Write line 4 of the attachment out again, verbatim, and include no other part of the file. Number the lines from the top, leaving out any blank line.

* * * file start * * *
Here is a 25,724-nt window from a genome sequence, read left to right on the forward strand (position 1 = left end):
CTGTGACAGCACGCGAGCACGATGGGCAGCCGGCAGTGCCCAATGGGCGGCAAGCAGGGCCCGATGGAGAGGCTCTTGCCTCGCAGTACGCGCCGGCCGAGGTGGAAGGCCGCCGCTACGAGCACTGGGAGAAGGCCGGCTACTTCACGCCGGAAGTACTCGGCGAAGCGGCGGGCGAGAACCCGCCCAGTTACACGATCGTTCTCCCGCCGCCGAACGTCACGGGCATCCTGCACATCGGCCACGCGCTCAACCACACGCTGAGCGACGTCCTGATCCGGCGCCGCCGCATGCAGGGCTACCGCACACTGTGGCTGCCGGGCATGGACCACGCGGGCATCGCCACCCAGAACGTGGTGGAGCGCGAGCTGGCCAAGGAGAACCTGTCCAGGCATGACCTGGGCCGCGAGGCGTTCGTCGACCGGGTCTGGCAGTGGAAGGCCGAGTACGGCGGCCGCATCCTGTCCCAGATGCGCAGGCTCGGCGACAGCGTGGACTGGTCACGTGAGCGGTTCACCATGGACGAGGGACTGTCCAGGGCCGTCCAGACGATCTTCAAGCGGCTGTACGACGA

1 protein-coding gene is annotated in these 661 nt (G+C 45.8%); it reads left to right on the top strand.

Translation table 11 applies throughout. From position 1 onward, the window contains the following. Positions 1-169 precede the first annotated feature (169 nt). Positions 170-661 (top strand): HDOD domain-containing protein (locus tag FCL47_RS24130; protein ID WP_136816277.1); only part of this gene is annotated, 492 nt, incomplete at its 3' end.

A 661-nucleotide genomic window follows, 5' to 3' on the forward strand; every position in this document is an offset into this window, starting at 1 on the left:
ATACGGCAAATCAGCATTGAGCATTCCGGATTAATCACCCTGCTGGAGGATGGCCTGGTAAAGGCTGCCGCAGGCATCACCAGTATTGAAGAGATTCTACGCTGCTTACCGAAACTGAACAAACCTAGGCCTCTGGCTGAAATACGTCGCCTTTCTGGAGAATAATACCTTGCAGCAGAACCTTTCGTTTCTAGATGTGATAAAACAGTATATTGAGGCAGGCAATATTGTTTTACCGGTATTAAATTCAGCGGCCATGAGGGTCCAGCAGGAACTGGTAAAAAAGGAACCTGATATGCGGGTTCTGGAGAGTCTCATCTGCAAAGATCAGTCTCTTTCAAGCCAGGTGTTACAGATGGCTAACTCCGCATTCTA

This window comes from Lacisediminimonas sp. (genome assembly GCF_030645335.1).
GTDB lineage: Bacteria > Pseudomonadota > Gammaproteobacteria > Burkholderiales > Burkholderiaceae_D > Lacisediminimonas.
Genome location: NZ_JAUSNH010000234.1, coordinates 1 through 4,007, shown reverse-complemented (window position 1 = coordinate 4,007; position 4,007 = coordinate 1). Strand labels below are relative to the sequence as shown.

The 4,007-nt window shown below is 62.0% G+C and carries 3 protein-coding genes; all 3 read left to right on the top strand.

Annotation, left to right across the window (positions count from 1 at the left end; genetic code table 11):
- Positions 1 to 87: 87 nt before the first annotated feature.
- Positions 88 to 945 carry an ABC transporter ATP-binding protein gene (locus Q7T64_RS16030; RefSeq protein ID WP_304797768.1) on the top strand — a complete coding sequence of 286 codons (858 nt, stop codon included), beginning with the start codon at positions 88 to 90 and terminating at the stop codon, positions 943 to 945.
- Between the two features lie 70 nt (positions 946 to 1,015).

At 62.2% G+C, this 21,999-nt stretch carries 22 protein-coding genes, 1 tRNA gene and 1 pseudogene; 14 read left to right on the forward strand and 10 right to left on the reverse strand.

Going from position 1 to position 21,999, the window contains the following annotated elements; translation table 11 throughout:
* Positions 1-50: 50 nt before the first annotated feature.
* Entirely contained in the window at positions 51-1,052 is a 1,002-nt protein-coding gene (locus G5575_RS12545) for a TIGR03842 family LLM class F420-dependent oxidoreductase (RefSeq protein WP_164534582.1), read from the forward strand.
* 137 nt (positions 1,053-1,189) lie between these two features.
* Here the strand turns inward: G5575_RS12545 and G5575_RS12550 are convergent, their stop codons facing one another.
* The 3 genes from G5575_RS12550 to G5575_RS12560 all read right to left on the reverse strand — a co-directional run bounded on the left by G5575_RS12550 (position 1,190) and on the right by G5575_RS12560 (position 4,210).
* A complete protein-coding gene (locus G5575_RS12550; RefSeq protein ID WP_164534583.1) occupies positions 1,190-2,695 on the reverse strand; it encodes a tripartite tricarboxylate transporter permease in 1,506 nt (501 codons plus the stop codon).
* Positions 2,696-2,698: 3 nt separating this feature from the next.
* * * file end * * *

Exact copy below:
Translation table 11 applies throughout. From position 1 onward, the window contains the following. Positions 1-169 precede the first annotated feature (169 nt). Positions 170-661 (top strand): HDOD domain-containing protein (locus tag FCL47_RS24130; protein ID WP_136816277.1); only part of this gene is annotated, 492 nt, incomplete at its 3' end.